Probation Under Florida Law
"Probation" is a legal supervision program ordered by a court under certain circumstances when a person is found guilty of some "eligible" types of crimes. If you are put on probation, a Probation Officer will monitor if you comply with the court-ordered conditions.
A person under probation, the probationer, has a completely different status than an ordinary citizen. Upon the termination of the period of probation, the probationer shall be released from probation and is not liable to sentence for the offense for which probation was allowed.
If the probationer has performed satisfactorily, has not been found in violation of any terms or conditions of supervision, and has met all financial sanctions imposed by the court he/she might be eligible for an early termination of probation.
The 2006 Florida Statutes define the following forms of supervision to be administered by the Department of Corrections:
- "Administrative probation" - A form of noncontact supervision in which an offender who presents a low risk of harm to the community may, upon satisfactory completion of half the term of probation, be transferred by the Department of Corrections to nonreporting status until expiration of the term of supervision.
- "Community control" - A form of intensive, supervised custody in the community, including surveillance on weekends and holidays, administered by officers with restricted caseloads. Community control is an individualized program in which the freedom of an offender is restricted within the community, home, or noninstitutional residential placement and specific sanctions are imposed and enforced.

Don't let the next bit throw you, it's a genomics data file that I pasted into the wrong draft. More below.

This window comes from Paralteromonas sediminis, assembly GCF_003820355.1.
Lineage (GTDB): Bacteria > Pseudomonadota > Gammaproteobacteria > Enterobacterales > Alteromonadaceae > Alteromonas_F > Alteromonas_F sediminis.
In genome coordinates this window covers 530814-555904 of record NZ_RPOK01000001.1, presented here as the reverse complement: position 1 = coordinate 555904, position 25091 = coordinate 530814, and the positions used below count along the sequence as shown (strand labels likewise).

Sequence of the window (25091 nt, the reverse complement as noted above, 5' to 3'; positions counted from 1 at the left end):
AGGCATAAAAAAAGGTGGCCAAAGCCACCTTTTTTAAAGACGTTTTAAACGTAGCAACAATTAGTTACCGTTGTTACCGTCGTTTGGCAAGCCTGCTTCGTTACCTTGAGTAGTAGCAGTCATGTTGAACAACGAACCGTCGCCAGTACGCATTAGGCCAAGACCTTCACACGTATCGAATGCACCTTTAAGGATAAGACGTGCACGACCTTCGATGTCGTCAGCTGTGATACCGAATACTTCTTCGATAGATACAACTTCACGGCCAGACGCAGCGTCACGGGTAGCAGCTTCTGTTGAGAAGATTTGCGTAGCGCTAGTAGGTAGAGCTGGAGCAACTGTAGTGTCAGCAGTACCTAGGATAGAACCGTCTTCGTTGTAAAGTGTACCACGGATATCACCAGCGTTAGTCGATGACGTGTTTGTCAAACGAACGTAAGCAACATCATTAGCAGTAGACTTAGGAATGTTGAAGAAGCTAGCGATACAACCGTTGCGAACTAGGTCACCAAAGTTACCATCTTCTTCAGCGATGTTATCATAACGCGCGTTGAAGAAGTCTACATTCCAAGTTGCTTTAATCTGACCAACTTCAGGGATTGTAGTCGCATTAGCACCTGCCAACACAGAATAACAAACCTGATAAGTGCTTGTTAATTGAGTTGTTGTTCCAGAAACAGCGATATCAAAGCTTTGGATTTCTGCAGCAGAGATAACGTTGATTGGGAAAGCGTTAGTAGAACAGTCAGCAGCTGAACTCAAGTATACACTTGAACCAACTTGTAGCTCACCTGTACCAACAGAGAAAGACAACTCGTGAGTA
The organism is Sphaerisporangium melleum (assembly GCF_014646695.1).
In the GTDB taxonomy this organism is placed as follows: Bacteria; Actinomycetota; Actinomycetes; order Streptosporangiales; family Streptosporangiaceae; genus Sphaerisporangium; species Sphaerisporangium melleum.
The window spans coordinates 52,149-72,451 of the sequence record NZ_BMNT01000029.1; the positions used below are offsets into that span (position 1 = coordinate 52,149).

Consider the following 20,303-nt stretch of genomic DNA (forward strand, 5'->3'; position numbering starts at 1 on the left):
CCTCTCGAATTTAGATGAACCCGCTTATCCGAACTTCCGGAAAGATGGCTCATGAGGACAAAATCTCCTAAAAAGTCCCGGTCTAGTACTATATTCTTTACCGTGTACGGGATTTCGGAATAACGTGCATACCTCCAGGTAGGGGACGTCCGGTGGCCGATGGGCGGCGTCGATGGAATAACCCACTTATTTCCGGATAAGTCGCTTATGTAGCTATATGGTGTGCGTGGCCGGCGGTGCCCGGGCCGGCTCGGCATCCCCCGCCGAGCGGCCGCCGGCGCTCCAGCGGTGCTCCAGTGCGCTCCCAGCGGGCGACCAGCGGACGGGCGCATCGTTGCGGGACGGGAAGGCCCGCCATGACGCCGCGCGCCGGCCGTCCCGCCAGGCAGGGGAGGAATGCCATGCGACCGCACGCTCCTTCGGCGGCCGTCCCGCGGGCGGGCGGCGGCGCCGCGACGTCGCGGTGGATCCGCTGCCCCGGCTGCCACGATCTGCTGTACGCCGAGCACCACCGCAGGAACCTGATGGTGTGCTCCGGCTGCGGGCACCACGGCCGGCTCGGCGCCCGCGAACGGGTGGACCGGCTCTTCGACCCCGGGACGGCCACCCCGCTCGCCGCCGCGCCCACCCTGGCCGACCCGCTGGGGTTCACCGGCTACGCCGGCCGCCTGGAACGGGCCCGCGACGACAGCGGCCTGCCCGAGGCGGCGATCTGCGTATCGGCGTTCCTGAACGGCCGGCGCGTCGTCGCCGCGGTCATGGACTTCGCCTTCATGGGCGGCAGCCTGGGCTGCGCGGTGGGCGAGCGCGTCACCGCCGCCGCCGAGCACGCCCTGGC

- "Criminal quarantine community control" - Intensive supervision, by officers with restricted caseloads, with a condition of 24-hour-per-day electronic monitoring, and a condition of confinement to a designated residence during designated hours.
- "Drug offender probation" - A form of intensive supervision which emphasizes treatment of drug offenders in accordance with individualized treatment plans administered by officers with restricted caseloads. Caseloads should be restricted to a maximum of 50 cases per officer in order to ensure an adequate level of staffing.
- "Probation" - A form of community supervision requiring specified contacts with parole and probation officers and other terms and conditions as provided in s. 948.03.
- "Community residential drug punishment center" - A residential drug punishment center designated by the Department of Corrections. The Department of Corrections shall adopt rules as necessary to define and operate such a center.
- "Sex offender probation" or "sex offender community control" - A form of intensive supervision, with or without electronic monitoring, which emphasizes treatment and supervision of a sex offender in accordance with an individualized treatment plan administered by an officer who has a restricted caseload and specialized training. An officer who supervises an offender placed on sex offender probation or sex offender community control must meet as necessary with a treatment provider and polygraph examiner to develop and implement the supervision and treatment plan, if a treatment provider and polygraph examiner specially trained in the treatment and monitoring of sex offenders are reasonably available.
Contact our Criminal Defense Attorneys
If you have violated your probation, or you think you may be eligible for early termination of probation contact an experienced criminal defense attorney at NeJame Law as soon as possible. Our early intervention may be key on the outcome of your case. We are available for you 7 days a week at (407) 500-0000. You may also fill out the online form provided on this page or e-mail us at Defense@NeJameLaw.com. We value and respect your privacy.